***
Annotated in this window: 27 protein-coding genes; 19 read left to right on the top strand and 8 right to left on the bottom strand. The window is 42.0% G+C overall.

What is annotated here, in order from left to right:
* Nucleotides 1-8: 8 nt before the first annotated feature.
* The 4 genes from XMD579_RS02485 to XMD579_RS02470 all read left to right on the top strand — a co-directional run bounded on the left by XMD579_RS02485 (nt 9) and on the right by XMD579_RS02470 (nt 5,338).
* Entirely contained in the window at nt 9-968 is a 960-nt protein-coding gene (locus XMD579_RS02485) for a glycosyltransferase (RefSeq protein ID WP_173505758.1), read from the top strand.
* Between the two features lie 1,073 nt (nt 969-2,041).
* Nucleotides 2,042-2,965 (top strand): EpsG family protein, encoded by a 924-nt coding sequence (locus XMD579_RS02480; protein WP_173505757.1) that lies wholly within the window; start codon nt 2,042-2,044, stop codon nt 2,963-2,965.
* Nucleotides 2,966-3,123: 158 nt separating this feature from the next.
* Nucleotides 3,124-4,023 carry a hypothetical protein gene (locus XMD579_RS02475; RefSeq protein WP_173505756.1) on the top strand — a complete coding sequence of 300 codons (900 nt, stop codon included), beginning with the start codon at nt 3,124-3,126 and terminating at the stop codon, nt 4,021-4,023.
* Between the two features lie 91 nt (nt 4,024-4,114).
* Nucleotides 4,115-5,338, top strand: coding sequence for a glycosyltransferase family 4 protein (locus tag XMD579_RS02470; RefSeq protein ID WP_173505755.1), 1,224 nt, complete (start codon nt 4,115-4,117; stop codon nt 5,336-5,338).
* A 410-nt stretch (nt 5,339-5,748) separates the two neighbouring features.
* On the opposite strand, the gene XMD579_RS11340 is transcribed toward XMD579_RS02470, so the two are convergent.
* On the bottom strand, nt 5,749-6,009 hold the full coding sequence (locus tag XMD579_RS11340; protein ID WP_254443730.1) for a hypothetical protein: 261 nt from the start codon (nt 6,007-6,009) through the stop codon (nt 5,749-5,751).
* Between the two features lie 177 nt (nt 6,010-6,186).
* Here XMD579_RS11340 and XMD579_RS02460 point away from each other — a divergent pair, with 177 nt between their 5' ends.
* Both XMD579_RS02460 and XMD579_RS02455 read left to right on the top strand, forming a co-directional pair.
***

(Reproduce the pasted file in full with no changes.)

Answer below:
Annotated in this window: 27 protein-coding genes; 19 read left to right on the top strand and 8 right to left on the bottom strand. The window is 42.0% G+C overall.

What is annotated here, in order from left to right:
* Nucleotides 1-8: 8 nt before the first annotated feature.
* The 4 genes from XMD579_RS02485 to XMD579_RS02470 all read left to right on the top strand — a co-directional run bounded on the left by XMD579_RS02485 (nt 9) and on the right by XMD579_RS02470 (nt 5,338).
* Entirely contained in the window at nt 9-968 is a 960-nt protein-coding gene (locus XMD579_RS02485) for a glycosyltransferase (RefSeq protein ID WP_173505758.1), read from the top strand.
* Between the two features lie 1,073 nt (nt 969-2,041).
* Nucleotides 2,042-2,965 (top strand): EpsG family protein, encoded by a 924-nt coding sequence (locus XMD579_RS02480; protein WP_173505757.1) that lies wholly within the window; start codon nt 2,042-2,044, stop codon nt 2,963-2,965.
* Nucleotides 2,966-3,123: 158 nt separating this feature from the next.
* Nucleotides 3,124-4,023 carry a hypothetical protein gene (locus XMD579_RS02475; RefSeq protein WP_173505756.1) on the top strand — a complete coding sequence of 300 codons (900 nt, stop codon included), beginning with the start codon at nt 3,124-3,126 and terminating at the stop codon, nt 4,021-4,023.
* Between the two features lie 91 nt (nt 4,024-4,114).
* Nucleotides 4,115-5,338, top strand: coding sequence for a glycosyltransferase family 4 protein (locus tag XMD579_RS02470; RefSeq protein ID WP_173505755.1), 1,224 nt, complete (start codon nt 4,115-4,117; stop codon nt 5,336-5,338).
* A 410-nt stretch (nt 5,339-5,748) separates the two neighbouring features.
* On the opposite strand, the gene XMD579_RS11340 is transcribed toward XMD579_RS02470, so the two are convergent.
* On the bottom strand, nt 5,749-6,009 hold the full coding sequence (locus tag XMD579_RS11340; protein ID WP_254443730.1) for a hypothetical protein: 261 nt from the start codon (nt 6,007-6,009) through the stop codon (nt 5,749-5,751).
* Between the two features lie 177 nt (nt 6,010-6,186).
* Here XMD579_RS11340 and XMD579_RS02460 point away from each other — a divergent pair, with 177 nt between their 5' ends.
* Both XMD579_RS02460 and XMD579_RS02455 read left to right on the top strand, forming a co-directional pair.